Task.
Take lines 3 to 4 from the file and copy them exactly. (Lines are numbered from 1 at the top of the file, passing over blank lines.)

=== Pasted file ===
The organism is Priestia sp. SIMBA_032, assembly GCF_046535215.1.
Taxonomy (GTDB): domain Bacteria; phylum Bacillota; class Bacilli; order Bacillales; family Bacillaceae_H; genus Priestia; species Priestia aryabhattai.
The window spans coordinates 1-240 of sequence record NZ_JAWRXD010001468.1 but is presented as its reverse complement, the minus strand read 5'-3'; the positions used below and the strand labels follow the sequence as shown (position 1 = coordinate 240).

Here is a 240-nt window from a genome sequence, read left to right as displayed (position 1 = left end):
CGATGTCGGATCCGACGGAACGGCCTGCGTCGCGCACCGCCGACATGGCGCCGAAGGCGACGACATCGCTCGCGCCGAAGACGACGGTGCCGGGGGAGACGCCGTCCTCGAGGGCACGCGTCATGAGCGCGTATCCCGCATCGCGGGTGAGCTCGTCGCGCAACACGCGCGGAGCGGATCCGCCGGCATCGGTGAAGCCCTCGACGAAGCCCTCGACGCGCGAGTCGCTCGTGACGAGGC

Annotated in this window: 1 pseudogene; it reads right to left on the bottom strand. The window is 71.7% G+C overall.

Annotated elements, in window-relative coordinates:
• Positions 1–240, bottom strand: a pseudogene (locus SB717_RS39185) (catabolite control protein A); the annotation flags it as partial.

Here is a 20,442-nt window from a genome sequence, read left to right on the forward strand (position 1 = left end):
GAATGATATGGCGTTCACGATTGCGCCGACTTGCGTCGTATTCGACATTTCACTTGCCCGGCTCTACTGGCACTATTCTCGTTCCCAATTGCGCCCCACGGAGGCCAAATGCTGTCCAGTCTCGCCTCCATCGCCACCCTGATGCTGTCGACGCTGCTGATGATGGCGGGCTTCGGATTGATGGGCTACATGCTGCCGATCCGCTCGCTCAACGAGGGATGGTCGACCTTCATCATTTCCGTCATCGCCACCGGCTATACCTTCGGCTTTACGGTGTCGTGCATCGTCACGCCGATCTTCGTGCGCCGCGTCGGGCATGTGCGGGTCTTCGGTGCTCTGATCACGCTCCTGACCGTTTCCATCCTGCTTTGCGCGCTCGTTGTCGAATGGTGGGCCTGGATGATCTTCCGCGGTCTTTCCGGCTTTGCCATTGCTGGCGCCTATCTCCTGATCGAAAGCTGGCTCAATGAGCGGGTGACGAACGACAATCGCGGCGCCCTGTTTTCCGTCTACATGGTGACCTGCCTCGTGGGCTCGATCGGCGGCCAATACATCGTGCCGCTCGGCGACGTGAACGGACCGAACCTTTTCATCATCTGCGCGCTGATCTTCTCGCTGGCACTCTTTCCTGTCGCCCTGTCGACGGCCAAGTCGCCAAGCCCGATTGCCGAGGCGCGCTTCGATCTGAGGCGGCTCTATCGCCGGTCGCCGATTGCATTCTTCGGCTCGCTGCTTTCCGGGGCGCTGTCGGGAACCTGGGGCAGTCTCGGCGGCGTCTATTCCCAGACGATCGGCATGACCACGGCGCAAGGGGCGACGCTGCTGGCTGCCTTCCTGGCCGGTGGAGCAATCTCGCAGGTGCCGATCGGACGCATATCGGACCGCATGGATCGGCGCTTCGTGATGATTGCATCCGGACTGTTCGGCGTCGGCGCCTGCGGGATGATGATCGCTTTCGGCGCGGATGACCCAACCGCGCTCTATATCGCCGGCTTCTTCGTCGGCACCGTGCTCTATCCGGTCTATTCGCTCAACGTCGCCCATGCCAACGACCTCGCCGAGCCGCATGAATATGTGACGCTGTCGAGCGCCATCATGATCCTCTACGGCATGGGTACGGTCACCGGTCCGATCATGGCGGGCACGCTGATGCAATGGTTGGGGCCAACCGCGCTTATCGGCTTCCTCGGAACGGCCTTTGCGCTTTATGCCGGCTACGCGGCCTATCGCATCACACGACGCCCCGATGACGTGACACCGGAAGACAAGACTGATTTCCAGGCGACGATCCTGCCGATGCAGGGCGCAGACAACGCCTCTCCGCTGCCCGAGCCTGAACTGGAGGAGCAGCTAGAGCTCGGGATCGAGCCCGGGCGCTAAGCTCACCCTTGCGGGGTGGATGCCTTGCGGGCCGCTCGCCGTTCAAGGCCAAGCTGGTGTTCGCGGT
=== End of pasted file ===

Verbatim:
The window spans coordinates 1-240 of sequence record NZ_JAWRXD010001468.1 but is presented as its reverse complement, the minus strand read 5'-3'; the positions used below and the strand labels follow the sequence as shown (position 1 = coordinate 240).

Here is a 240-nt window from a genome sequence, read left to right as displayed (position 1 = left end):